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The Office of Federal Contract Compliance Programs issued two new directives last week that are focused on promoting the hiring of veterans and protecting the rights of applicants with disabilities who apply for jobs online.
A “Carrot” for Contractors Who Hire and Promote Veterans
The Good Faith Initiative for Veterans Employment, or “G-FIVE,” is intended to create incentives for contractors to make significant efforts to hire and promote veterans, according to Charles James, deputy assistant secretary of the Department of Labor and head of the OFCCP. G-FIVE reaffirms the OFCCP’s commitment to the Vietnam Era Veterans’ Readjustment Assistance Act and will provide recognition to companies with “best practices.”
How will contractors be evaluated?
The OFCCP will consider a variety of factors when evaluating contractors for G-FIVE recognition, such as the number of covered veterans in the workforce and whether the contractor’s veteran hiring is trending upward, as well as recruitment efforts, on-the-job training opportunities, and the number of job announcements within the community that target veterans.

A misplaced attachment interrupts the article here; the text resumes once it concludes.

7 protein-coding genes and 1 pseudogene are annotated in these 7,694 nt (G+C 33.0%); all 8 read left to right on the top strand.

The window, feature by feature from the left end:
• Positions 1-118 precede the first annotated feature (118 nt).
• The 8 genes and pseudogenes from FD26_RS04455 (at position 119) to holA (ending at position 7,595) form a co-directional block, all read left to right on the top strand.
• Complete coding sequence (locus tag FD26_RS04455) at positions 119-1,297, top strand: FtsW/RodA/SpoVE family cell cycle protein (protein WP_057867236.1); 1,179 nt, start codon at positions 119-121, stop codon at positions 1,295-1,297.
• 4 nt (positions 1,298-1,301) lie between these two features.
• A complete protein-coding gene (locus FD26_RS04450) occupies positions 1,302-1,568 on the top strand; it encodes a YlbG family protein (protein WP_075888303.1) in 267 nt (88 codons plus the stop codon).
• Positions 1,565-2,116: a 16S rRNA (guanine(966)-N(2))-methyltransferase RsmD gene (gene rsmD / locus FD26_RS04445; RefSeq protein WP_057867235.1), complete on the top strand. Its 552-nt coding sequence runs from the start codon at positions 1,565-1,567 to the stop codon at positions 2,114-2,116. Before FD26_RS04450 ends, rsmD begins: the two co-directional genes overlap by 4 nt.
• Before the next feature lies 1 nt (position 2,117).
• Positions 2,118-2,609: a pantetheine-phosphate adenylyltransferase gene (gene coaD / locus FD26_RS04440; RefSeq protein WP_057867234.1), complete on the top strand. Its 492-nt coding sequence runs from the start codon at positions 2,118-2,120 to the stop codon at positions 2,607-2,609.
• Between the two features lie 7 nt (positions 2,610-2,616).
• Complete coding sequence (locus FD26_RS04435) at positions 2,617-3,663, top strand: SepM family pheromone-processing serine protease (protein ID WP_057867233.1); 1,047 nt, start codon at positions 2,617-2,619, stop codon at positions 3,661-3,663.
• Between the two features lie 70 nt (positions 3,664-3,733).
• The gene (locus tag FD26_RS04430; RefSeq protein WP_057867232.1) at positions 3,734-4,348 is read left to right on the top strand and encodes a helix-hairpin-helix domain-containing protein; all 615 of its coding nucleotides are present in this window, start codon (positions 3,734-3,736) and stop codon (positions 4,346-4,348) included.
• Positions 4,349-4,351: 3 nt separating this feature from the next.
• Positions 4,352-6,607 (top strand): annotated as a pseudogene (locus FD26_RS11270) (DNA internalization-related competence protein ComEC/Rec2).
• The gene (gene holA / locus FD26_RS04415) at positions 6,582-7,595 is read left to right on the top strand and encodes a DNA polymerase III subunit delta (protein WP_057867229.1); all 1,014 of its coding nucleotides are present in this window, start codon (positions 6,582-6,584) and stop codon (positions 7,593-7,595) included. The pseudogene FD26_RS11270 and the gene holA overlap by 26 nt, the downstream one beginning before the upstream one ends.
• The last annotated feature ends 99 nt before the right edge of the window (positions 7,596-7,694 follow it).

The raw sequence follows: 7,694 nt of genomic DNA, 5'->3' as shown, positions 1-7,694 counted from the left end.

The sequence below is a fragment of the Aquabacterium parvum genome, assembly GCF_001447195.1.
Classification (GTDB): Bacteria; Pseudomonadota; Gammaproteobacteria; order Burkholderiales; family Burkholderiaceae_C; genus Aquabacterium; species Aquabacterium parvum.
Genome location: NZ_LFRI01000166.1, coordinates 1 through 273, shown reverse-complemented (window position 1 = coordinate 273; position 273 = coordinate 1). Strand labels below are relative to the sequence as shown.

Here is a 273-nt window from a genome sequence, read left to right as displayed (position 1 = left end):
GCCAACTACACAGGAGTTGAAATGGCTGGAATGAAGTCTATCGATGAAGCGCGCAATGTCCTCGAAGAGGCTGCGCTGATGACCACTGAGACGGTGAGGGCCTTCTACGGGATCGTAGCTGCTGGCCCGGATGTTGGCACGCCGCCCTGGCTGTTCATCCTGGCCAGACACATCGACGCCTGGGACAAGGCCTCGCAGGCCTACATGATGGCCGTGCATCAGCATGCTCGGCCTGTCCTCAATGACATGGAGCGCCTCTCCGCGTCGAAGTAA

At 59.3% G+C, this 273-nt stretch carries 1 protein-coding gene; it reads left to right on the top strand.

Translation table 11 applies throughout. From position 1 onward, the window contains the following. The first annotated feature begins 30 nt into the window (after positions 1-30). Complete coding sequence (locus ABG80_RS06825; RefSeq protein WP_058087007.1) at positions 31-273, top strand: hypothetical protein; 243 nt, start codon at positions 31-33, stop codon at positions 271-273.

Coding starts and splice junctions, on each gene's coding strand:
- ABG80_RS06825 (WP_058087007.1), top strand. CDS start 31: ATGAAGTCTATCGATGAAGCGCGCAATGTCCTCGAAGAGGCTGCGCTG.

How do contractors get recognized?
A contractor may nominate itself by submitting a written statement of its interest to the appropriate Regional Director. However, self-nomination has a big catch – if the contractor has not undergone a full compliance review in the past 24 months, the OFCCP will conduct one. As an alternative, Regional Directors will recommend contractors for recognition based on information gathered during compliance reviews. Mr. James or his successors will approve the list of contractors to receive G-FIVE ratings.
What are the benefits to contractors?
A contractor that receives a G-FIVE rating will receive a three-year moratorium on compliance reviews at the recognized facility unless a complaint is received that warrants a compliance evaluation or an investigation by the Equal Employment Opportunity Commission reveals significant issues. The contractor will also receive a certificate and publicity on the OFCCP’s website.
To review the G-FIVE directive, click here.
OFCCP to Start Checking for Disabled Access to Online Application Systems
Under the other new initiative, “Ensuring the Accessibility of Online Application Systems,” the OFCCP will immediately begin reviewing whether contractors’ online application systems are accessible to individuals with disabilities. For example, the Agency will review whether the contractor is providing reasonable accommodations when requested and when they would not create an “undue hardship.”
To review this Directive, click here.
If you have any questions regarding either of these new directives, please contact a member of Constangy’s Affirmative Action Practice Group, or the Constangy attorney of your choice.